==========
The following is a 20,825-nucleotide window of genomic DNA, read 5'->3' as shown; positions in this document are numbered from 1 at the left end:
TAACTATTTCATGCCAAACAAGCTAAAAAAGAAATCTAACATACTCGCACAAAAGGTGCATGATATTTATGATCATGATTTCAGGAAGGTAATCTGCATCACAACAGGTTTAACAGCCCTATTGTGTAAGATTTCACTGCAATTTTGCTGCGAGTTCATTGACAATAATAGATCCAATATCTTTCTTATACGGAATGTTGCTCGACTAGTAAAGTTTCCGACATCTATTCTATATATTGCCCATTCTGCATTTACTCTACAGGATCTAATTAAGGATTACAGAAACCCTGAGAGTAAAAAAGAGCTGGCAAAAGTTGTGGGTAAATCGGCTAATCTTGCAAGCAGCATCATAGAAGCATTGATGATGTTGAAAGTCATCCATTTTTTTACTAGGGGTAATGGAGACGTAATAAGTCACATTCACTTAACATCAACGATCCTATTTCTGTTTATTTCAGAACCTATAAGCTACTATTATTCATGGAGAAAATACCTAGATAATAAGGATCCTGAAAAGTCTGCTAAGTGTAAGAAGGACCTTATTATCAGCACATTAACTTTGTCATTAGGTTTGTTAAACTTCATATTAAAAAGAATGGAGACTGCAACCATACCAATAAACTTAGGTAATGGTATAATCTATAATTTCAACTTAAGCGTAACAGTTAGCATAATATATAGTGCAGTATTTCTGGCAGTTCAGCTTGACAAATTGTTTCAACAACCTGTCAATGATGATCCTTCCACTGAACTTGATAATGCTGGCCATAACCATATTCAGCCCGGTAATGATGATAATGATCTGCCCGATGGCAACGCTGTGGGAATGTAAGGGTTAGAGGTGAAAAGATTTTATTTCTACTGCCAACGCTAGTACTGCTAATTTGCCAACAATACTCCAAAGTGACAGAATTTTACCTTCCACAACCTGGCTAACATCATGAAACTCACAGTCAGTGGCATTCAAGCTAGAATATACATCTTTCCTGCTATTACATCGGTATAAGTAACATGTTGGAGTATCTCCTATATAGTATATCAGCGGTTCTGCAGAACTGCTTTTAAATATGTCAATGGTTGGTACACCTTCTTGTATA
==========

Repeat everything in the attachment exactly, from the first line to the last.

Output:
The following is a 20,825-nucleotide window of genomic DNA, read 5'->3' as shown; positions in this document are numbered from 1 at the left end:
TAACTATTTCATGCCAAACAAGCTAAAAAAGAAATCTAACATACTCGCACAAAAGGTGCATGATATTTATGATCATGATTTCAGGAAGGTAATCTGCATCACAACAGGTTTAACAGCCCTATTGTGTAAGATTTCACTGCAATTTTGCTGCGAGTTCATTGACAATAATAGATCCAATATCTTTCTTATACGGAATGTTGCTCGACTAGTAAAGTTTCCGACATCTATTCTATATATTGCCCATTCTGCATTTACTCTACAGGATCTAATTAAGGATTACAGAAACCCTGAGAGTAAAAAAGAGCTGGCAAAAGTTGTGGGTAAATCGGCTAATCTTGCAAGCAGCATCATAGAAGCATTGATGATGTTGAAAGTCATCCATTTTTTTACTAGGGGTAATGGAGACGTAATAAGTCACATTCACTTAACATCAACGATCCTATTTCTGTTTATTTCAGAACCTATAAGCTACTATTATTCATGGAGAAAATACCTAGATAATAAGGATCCTGAAAAGTCTGCTAAGTGTAAGAAGGACCTTATTATCAGCACATTAACTTTGTCATTAGGTTTGTTAAACTTCATATTAAAAAGAATGGAGACTGCAACCATACCAATAAACTTAGGTAATGGTATAATCTATAATTTCAACTTAAGCGTAACAGTTAGCATAATATATAGTGCAGTATTTCTGGCAGTTCAGCTTGACAAATTGTTTCAACAACCTGTCAATGATGATCCTTCCACTGAACTTGATAATGCTGGCCATAACCATATTCAGCCCGGTAATGATGATAATGATCTGCCCGATGGCAACGCTGTGGGAATGTAAGGGTTAGAGGTGAAAAGATTTTATTTCTACTGCCAACGCTAGTACTGCTAATTTGCCAACAATACTCCAAAGTGACAGAATTTTACCTTCCACAACCTGGCTAACATCATGAAACTCACAGTCAGTGGCATTCAAGCTAGAATATACATCTTTCCTGCTATTACATCGGTATAAGTAACATGTTGGAGTATCTCCTATATAGTATATCAGCGGTTCTGCAGAACTGCTTTTAAATATGTCAATGGTTGGTACACCTTCTTGTATA